When I became ill two years ago, I initially avoided googling my disease because I was so frightened and didn’t want to read about my impending demise. Little by little, tiny rays of hope were being tossed my way, and I finally gained enough courage to begin my investigation and learn as much as I could about Non-Hodgkin’s Lymphoma so I could cultivate hope and learn about strategies to combat the disease. I became committed to getting well and creating an environment in my body that would not support such an unwelcomed defect, or any other disease for that matter. I admit that I wasn’t completely convinced that it could be done, but I had nothing to lose.
The tiny rays of hope came in many forms. I had no shortage of friends and family members supporting me. Oncology workers, doctors, hair and wig stylists, massage therapists and reiki practitioners came to my rescue too. On-Line chat groups and Facebook groups with members just like me were life lines.
A couple of months ago, a post from a guy named Scott Baker showed up on my news feed from one of the FB groups I belong to. It caught my eye because it mentioned the YMCA LiveSTRONG program. For reasons I’m not sure of, I had a feeling that he was local. I messaged him, and I was right. We became FB friends. I noticed on his page that he wrote a book called “No One Rises Alone: What Almost Dying Taught Me About Living”. The book is a detailed account of his experiences with four bouts of Non-Hodgkin’s Lymphoma, two of which included Primary Central Nervous System Lymphoma. The disease went to his brain, and he suffered significant cognitive impairments as a result, not to mention the worry that he and his family experienced about his prognosis. I just finished reading what was an honest and comprehensive account of his struggles and victories surrounding these health issues, and am profoundly moved by his description about how almost dying has changed him. I’m also in awe that he recovered so well from the disease and the cognitive issues, and was able to put such a well written story together. His hope, commitment to getting well, and his newly found and self-imposed mission to help others fueled his recovery. He’s been free from disease for five years!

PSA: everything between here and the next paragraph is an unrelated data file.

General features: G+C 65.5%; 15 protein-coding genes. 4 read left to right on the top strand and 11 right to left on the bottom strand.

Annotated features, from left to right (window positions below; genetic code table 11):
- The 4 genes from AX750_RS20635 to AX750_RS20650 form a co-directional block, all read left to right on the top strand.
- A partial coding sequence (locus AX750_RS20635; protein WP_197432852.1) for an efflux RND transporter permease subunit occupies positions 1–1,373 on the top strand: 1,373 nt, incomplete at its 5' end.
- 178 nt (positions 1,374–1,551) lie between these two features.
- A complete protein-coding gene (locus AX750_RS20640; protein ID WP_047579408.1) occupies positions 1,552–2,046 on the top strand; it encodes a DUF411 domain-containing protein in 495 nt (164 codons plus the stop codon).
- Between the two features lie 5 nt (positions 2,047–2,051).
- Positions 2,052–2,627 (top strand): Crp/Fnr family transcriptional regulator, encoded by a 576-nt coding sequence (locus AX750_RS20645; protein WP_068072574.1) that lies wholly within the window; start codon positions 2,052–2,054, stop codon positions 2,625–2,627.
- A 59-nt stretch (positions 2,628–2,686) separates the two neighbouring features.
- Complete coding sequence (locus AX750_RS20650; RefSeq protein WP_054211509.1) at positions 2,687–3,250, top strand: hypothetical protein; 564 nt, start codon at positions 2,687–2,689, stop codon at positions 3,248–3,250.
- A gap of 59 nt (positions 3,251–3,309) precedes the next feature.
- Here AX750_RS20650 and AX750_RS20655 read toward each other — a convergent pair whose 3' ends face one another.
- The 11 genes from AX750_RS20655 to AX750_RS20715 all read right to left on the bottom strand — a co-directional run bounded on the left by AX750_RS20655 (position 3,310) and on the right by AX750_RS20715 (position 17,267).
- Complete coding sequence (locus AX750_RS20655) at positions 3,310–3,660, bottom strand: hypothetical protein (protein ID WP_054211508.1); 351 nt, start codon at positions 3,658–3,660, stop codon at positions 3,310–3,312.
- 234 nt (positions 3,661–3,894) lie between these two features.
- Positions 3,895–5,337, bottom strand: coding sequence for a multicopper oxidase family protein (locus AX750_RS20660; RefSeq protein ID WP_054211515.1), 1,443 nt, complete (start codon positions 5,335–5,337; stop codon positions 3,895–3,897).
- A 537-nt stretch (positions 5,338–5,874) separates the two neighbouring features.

Scott knows the value of receiving help in many, many forms and wants to give hope and reassurance that the people he meets, either in person or in cyber space, know they’re not alone and that there’s hope. I was a beneficiary of his good will last month as I was anticipating my upcoming scan and MD appointment. He put my mind at ease, and my worries about the appointments diminished significantly. The results of my scan were good.
I haven’t met this friend in person yet, but am looking forward to shaking his hand, giving him a hug if he’s open to it, and thanking him for sharing so much of his life in his book.
I saw this quote last week and thought of Scott and how it describes him to a tee:
“I think of a hero as someone who understands the degree of responsibility that comes with his freedom.”
—Bob Dylan [Robert Allen Zimmerman] (born 1941)
The freedom he has experienced from working so hard to regain his health has come with a sense of responsibility to help others.
And as it turns out, he’s a natural and powerful instrument to all who have the pleasure of knowing him, either in person or from reading his book.
Thank you, Scott.